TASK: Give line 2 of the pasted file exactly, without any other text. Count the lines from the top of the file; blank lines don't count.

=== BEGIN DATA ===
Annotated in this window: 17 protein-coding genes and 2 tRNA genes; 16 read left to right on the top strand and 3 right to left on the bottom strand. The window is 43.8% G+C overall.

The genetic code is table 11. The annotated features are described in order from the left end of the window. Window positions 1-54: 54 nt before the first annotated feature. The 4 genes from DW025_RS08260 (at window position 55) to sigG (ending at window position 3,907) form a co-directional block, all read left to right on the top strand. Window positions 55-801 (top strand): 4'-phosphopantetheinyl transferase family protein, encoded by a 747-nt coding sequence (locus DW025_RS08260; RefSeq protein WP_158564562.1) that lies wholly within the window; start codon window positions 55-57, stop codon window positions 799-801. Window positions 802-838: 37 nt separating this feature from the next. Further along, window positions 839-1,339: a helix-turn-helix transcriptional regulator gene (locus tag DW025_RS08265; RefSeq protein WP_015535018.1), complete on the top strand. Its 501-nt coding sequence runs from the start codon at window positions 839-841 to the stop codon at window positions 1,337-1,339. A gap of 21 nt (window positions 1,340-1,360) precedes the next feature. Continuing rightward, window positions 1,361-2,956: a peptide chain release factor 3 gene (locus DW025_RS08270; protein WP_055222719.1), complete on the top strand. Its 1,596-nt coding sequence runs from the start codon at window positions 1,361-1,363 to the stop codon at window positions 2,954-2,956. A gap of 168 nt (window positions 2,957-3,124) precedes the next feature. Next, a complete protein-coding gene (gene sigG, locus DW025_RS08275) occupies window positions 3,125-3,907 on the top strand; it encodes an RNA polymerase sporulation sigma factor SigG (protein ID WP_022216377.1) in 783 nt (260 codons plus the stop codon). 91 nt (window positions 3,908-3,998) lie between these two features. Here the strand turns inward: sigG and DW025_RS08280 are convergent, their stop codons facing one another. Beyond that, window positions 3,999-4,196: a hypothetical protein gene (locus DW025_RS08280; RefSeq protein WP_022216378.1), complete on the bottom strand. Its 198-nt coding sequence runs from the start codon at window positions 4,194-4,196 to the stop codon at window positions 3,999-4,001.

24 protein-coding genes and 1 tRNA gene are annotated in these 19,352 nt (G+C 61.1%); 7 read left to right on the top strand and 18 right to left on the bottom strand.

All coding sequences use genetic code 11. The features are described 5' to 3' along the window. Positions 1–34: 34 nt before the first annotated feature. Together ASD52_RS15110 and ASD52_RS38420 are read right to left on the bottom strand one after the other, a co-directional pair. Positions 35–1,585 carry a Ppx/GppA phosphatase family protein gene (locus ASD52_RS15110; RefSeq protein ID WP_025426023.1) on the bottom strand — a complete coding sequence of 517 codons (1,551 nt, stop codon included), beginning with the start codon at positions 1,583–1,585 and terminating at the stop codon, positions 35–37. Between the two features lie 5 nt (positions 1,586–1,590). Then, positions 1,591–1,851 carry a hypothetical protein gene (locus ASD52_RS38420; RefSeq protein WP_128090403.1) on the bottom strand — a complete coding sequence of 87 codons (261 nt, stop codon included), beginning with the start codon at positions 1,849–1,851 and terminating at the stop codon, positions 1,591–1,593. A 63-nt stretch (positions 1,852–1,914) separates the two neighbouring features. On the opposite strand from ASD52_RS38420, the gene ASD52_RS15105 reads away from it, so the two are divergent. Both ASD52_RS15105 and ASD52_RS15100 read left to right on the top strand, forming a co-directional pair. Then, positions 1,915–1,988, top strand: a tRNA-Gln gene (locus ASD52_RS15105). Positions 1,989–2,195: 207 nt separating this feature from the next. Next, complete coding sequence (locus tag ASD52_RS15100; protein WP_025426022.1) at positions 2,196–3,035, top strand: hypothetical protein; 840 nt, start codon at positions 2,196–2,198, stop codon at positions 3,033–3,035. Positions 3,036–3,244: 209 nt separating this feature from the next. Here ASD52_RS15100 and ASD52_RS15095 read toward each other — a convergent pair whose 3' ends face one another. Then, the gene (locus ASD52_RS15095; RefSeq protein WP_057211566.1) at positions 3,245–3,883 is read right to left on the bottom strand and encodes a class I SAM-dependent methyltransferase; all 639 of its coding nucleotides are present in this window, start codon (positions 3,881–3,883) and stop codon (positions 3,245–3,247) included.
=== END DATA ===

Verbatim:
The genetic code is table 11. The annotated features are described in order from the left end of the window. Window positions 1-54: 54 nt before the first annotated feature. The 4 genes from DW025_RS08260 (at window position 55) to sigG (ending at window position 3,907) form a co-directional block, all read left to right on the top strand. Window positions 55-801 (top strand): 4'-phosphopantetheinyl transferase family protein, encoded by a 747-nt coding sequence (locus DW025_RS08260; RefSeq protein WP_158564562.1) that lies wholly within the window; start codon window positions 55-57, stop codon window positions 799-801. Window positions 802-838: 37 nt separating this feature from the next. Further along, window positions 839-1,339: a helix-turn-helix transcriptional regulator gene (locus tag DW025_RS08265; RefSeq protein WP_015535018.1), complete on the top strand. Its 501-nt coding sequence runs from the start codon at window positions 839-841 to the stop codon at window positions 1,337-1,339. A gap of 21 nt (window positions 1,340-1,360) precedes the next feature. Continuing rightward, window positions 1,361-2,956: a peptide chain release factor 3 gene (locus DW025_RS08270; protein WP_055222719.1), complete on the top strand. Its 1,596-nt coding sequence runs from the start codon at window positions 1,361-1,363 to the stop codon at window positions 2,954-2,956. A gap of 168 nt (window positions 2,957-3,124) precedes the next feature. Next, a complete protein-coding gene (gene sigG, locus DW025_RS08275) occupies window positions 3,125-3,907 on the top strand; it encodes an RNA polymerase sporulation sigma factor SigG (protein ID WP_022216377.1) in 783 nt (260 codons plus the stop codon). 91 nt (window positions 3,908-3,998) lie between these two features. Here the strand turns inward: sigG and DW025_RS08280 are convergent, their stop codons facing one another. Beyond that, window positions 3,999-4,196: a hypothetical protein gene (locus DW025_RS08280; RefSeq protein WP_022216378.1), complete on the bottom strand. Its 198-nt coding sequence runs from the start codon at window positions 4,194-4,196 to the stop codon at window positions 3,999-4,001.